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Keeping it international: Borling pioneers program in Japan
International music therapists are learning how to engage and stimulate their clients’ imagination through a therapeutic process using classical music leading to core integration of mind, body and spirit thanks to the efforts of Jim Borling, director of Music Therapy at Radford University. During this summer, he provided trainings in The Bonny Method of Guided Imagery and Music in both Japan and Spain.
In June, Borling pioneered training in The Bonny Method of Guided Imagery and Music (GIM) in Japan. This first-time, historic offering planted the seed for the growth of the process over the next several years. He will take a core group of Japanese music therapy professionals through the multileveled experiential training.
As a Fellow of the Association for Music and Imagery (AMI), he is an endorsed primary trainer for GIM and has offered multileveled trainings in Germany, South Korea, Spain, Mexico, and now Japan.
The AMI describes The Bonny Method of Guided Imagery and Music as “a music-centered, consciousness-expanding depth therapy developed by Helen Bonny, Ph.D. in the 1970s. Therapists trained in the Bonny Method work with classical music sequences that stimulate journeys of the imagination. Experiencing imagery in this way facilitates client integration of cognitive, emotional, physical, and spiritual aspects of well-being.” As a faculty member of the Atlantis Institute of Consciousness and Music, Borling focuses principally on clinical applications for this therapeutic method. His private practice in Roanoke, Virginia centers on work with addictions and trauma.
On his recent trip to Japan, he lectured at Nagoya College of Music in Nagoya, Japan before beginning this Level One Experiential Training in The Bonny Method of GIM. Nagoya College of Music and Radford University Alumni Yuji Igari ‘14 MS, MT-BC and Nami Yoshihara ‘07 MS, MT-BC from Yokohama, Japan, provided support for this program. Igari is a program coordinator and lecturer of music therapy at Nagoya College. He gave both administrative and experiential support during the four-day professional training and Yoshihara served as support trainer and translator during this training.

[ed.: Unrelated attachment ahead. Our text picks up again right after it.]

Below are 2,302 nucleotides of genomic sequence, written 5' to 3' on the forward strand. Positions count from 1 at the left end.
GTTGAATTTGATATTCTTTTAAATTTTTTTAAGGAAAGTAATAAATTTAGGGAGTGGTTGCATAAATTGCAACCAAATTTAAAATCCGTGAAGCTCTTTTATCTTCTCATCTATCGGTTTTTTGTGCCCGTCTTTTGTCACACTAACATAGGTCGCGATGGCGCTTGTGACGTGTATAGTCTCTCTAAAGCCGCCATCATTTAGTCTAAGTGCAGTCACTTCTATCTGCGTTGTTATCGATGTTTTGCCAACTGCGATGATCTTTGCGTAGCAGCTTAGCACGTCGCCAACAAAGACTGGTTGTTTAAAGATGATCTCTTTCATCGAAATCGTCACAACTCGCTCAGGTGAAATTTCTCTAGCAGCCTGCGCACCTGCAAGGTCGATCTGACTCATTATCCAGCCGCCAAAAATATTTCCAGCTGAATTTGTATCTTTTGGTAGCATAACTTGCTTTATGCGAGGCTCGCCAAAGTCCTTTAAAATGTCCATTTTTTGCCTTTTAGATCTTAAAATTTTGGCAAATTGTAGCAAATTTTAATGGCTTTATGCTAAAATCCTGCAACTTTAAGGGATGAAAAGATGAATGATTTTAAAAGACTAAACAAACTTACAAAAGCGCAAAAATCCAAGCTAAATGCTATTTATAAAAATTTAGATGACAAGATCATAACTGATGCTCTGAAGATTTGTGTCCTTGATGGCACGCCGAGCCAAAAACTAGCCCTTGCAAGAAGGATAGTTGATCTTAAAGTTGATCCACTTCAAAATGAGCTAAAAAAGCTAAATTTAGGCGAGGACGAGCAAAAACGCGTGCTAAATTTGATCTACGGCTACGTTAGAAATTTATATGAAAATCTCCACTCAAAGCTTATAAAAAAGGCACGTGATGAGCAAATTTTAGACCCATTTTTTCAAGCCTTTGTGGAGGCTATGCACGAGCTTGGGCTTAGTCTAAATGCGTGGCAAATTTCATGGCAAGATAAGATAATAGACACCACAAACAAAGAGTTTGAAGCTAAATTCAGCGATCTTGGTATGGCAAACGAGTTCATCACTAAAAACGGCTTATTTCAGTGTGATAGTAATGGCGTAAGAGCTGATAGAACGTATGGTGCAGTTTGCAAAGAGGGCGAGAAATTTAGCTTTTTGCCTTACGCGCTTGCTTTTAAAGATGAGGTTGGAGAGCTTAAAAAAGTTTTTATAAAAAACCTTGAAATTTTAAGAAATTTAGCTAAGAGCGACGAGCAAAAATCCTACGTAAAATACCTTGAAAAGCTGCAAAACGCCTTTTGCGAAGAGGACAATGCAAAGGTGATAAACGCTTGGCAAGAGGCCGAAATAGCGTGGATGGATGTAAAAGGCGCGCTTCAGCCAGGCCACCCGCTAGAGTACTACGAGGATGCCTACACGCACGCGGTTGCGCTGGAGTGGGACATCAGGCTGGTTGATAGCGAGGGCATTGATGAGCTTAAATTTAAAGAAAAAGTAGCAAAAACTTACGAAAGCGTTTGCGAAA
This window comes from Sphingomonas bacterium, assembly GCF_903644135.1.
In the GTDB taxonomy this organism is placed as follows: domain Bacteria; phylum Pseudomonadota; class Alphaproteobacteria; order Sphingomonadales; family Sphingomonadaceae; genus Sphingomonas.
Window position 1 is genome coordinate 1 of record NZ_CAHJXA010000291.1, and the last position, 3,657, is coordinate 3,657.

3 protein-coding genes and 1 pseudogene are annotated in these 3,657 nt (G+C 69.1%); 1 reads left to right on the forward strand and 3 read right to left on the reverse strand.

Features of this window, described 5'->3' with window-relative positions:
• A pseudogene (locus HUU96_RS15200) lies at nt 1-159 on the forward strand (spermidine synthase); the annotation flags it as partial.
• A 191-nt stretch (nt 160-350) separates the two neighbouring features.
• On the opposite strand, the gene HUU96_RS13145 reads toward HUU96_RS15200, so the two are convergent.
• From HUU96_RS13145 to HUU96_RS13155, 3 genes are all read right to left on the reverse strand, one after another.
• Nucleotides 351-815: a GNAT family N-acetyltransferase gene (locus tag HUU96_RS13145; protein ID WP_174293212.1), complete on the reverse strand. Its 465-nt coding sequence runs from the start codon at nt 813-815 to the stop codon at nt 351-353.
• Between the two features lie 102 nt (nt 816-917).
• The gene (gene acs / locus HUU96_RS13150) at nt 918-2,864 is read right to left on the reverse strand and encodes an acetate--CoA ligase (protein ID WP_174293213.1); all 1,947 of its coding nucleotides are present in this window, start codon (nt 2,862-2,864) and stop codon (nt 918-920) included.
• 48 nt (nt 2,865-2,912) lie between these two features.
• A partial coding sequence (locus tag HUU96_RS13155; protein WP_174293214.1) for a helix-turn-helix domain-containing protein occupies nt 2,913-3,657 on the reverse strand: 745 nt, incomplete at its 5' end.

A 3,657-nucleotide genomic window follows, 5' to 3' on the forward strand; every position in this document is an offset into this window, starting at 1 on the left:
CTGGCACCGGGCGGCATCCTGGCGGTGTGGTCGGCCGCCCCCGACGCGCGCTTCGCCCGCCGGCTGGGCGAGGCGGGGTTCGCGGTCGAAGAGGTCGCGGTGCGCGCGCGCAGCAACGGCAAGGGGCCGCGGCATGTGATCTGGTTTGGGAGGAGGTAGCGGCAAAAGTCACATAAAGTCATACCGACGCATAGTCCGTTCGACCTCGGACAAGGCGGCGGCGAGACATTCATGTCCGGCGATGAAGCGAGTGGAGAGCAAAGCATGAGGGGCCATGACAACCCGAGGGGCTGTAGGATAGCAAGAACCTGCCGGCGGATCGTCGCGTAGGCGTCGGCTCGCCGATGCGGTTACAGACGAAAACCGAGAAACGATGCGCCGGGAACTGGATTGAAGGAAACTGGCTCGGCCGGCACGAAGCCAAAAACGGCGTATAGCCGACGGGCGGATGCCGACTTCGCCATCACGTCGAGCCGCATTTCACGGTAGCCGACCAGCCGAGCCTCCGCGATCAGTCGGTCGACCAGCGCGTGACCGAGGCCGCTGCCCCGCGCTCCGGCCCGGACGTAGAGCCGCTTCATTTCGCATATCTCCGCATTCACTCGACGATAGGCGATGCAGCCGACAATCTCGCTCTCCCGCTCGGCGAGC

Igari is studying how The Bonny Method translates into Japanese culture. After watching the participants in the Level I training, he finds it very applicable.
“I think it would resonate well with Japanese population,” he said. “In Japan, It is considered a virtue not to express feelings or emotions. But we are only human to feel various emotions. Sadness, anger, disappointment, and other negative emotions are indeed felt, but not often expressed in Japanese society. Many people carry those emotions inside of them, and sometimes they manifest as physical symptoms, which medical doctors cannot treat. So I think it has a lot of potential in the society.”
Yoshihara believes the music used in the method resonates well with this culture.
“The Japanese are trained mainly with western music and I have not seen any problem applying the western music programs to Japanese people,” Yoshihara said. “It is a method that allows us to find our answers within and socially that is what we need. My clients have been able to use GIM very well to search for answers within.
“I am so grateful that Jim came over to Japan to plant the seeds of the method here. I am sure these seeds will sprout and grow all over our islands.”
This summer, Borling continued taking the method internationally at the L’Associació Catalana de Musicoteràpia (The Catalan Music Therapy Association) in Barcelona, Spain. In the second year of a three-year training program, professionals in Spain are working toward the Fellow designation through Borling’s mentorship.
To learn more about The Bonny Method of Guided Imagery and Music, go to www.ami-bonnymethod.org. To discover more about the study of music therapy at Radford University, visit their page at www.radford.edu/music.